Facebook and other social network sites may soon have an app that can determine which one of its users has what sort of sexually transmitted disease, according to researchers.

Scientists are exploring whether websites like Facebook could be harnessed to filter through friend lists and flag up which of them may be carrying a sexually transmitted infection.

Researchers at the University of North Carolina’s Center for Infectious Diseases hope that social networks can be used to prevent the spread of diseases like HIV, gonorrhea and chlamydia.

Professor Peter Leone, leading the research, at an international health conference last month pointed out how a patient’s social networking circle can be a vital clue in detecting who could be at risk of infections.

Leone pointed out an example of how a syphilis outbreak in North Carolina showed how STDs can spread within a social circle.

“When we looked at the networks, we could connect many of the cases to sexual encounters, and when we asked who they hung out with, who they knew, we could connect 80 percent of the cases,” Leone said at the conference.

He explained that because social networks reflect our real-life friendship circles, services like Facebook could be used to contact an entire at-risk group to warn them that they may be in danger.

In a previous study Leone found that 20 percent of the sexual partners of newly diagnosed HIV patients were HIV-positive, suggesting that people in the same social circle often sleep with the same people as well as engage in similar risk-related behaviors.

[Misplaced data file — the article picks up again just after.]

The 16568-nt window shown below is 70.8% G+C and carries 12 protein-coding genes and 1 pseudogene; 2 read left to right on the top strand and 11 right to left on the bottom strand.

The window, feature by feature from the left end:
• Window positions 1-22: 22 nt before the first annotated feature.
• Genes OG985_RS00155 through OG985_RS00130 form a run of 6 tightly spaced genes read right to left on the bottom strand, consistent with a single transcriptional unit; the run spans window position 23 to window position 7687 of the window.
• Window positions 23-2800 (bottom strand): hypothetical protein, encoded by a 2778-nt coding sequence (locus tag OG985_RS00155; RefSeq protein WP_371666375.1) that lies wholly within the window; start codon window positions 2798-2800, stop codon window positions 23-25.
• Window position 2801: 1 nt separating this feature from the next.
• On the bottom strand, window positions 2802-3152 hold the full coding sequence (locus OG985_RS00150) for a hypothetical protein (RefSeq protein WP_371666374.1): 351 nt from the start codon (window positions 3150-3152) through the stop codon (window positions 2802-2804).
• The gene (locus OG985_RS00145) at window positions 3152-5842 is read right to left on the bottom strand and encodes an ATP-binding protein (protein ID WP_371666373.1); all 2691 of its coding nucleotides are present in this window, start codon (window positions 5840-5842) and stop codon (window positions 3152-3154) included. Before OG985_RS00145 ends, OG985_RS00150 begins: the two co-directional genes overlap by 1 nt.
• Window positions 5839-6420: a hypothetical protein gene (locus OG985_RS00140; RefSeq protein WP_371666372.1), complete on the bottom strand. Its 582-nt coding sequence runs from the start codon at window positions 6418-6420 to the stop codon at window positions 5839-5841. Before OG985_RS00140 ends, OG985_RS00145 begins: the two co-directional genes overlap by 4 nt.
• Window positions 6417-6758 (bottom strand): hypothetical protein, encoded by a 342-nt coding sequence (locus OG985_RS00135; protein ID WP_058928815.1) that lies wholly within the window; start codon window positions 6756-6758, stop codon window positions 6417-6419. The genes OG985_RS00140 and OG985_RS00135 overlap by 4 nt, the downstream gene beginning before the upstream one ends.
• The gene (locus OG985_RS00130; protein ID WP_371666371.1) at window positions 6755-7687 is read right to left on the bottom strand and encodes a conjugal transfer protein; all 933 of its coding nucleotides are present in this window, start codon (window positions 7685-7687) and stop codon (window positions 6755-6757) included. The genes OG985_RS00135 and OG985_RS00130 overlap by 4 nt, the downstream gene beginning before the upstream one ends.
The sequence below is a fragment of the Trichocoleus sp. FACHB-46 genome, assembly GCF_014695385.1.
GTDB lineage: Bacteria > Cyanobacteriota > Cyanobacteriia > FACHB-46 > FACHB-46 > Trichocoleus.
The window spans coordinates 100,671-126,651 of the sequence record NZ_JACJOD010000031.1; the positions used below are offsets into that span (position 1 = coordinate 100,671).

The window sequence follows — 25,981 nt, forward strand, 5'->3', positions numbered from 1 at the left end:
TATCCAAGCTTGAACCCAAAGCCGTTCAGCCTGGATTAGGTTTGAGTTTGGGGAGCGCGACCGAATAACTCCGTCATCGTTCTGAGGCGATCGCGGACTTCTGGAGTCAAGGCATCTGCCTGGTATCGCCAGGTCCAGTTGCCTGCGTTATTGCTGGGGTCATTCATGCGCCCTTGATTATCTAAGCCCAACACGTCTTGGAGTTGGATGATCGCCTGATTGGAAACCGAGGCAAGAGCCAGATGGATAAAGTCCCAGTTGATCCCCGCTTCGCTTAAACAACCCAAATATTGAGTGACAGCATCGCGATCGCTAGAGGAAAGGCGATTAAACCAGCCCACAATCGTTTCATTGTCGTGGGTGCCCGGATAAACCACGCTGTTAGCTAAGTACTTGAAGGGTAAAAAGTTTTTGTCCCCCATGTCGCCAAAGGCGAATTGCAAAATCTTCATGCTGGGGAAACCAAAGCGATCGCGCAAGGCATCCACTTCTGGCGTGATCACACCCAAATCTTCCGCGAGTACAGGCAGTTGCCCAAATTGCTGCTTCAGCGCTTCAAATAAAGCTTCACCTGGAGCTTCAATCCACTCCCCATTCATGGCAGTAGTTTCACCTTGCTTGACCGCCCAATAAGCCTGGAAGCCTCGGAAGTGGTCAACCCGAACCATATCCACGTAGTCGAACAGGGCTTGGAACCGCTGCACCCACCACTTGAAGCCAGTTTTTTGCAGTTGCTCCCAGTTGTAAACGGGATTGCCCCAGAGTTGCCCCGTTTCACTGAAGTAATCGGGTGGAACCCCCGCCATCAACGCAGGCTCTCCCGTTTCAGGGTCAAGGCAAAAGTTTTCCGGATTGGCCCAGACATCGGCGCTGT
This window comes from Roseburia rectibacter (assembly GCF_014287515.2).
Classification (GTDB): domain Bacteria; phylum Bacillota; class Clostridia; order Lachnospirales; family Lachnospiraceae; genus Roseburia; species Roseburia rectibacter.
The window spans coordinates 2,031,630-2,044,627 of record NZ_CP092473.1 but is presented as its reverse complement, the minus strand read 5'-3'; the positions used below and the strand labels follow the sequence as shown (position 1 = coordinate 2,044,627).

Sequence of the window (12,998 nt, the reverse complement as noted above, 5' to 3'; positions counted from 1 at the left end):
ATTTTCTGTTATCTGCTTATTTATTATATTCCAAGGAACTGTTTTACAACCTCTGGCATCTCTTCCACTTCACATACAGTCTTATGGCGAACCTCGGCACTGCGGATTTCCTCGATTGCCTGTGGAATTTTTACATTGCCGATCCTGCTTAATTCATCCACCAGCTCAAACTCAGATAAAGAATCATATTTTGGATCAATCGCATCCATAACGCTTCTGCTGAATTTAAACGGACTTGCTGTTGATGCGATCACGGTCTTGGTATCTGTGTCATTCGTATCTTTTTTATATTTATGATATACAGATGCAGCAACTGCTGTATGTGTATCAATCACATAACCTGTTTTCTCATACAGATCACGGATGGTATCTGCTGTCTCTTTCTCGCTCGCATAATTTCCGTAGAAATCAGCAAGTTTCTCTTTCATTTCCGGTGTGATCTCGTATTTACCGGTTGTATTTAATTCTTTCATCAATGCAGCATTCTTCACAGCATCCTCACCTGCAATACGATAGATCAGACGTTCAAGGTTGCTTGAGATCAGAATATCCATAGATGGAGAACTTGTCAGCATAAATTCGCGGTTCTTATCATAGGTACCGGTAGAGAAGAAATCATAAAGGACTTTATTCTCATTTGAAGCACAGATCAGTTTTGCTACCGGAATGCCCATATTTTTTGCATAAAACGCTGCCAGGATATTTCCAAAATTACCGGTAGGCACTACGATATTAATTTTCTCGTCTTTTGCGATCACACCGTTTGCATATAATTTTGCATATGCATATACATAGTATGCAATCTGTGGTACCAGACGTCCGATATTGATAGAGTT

Leon said that the STD-detecting app would be more precise approach to tracking the spread of STDs, rather than just focusing on at-risk demographics or limiting the search to those with whom the patient has had sex with.

Researchers said that one method for this approach would be ask newly diagnosed HIV patients to provide a list of past sexual partners and anyone else who could have been transmitted indirectly, and then the team would contact these people, sometimes through Facebook, to let them know that the patient is HIV-positive and that they should get themselves tested.

“People think that you have to be directly connected to someone, and I think of it as a population-level effect,” he told Salon. “It would be no different from someone who goes to a picnic and gets food poisoning. We’re concerned about everyone that was at that picnic.”

Another method considered by the team is based on an existing app, made by genetics professor James Fowler of the University of California in San Diego, for tracing the spread of flu. The app works by sifting through status updates for certain patterns and keywords and notifies users if the activity of their friends indicates that they may be at a higher risk of being infected.

Researchers noted that while a similar application for STI risk is imaginable, people are far less likely to broadcast news of their herpes flare-up than about their sore throat.

Fowler told Salon that changing behavior is hard, and he believes that a real, deep and social approach can slow the spread of STDs because when people see their friends talking openly about STDs online, spreading information about getting tested and using condoms may help normalize behavior and reduce social stigmas.

“There is good evidence that [in terms of sexual behavior] we’re influenced by seeing what our friends are doing,” Fowler said. “It takes real, deep, close social contact for people to change their behavior.”

“Social marketing is used to sell products, it certainly should be used to talk about health,” Leone concluded. “It takes the locus of control away from the public health system and really makes it about the relationships that exist already between friends.”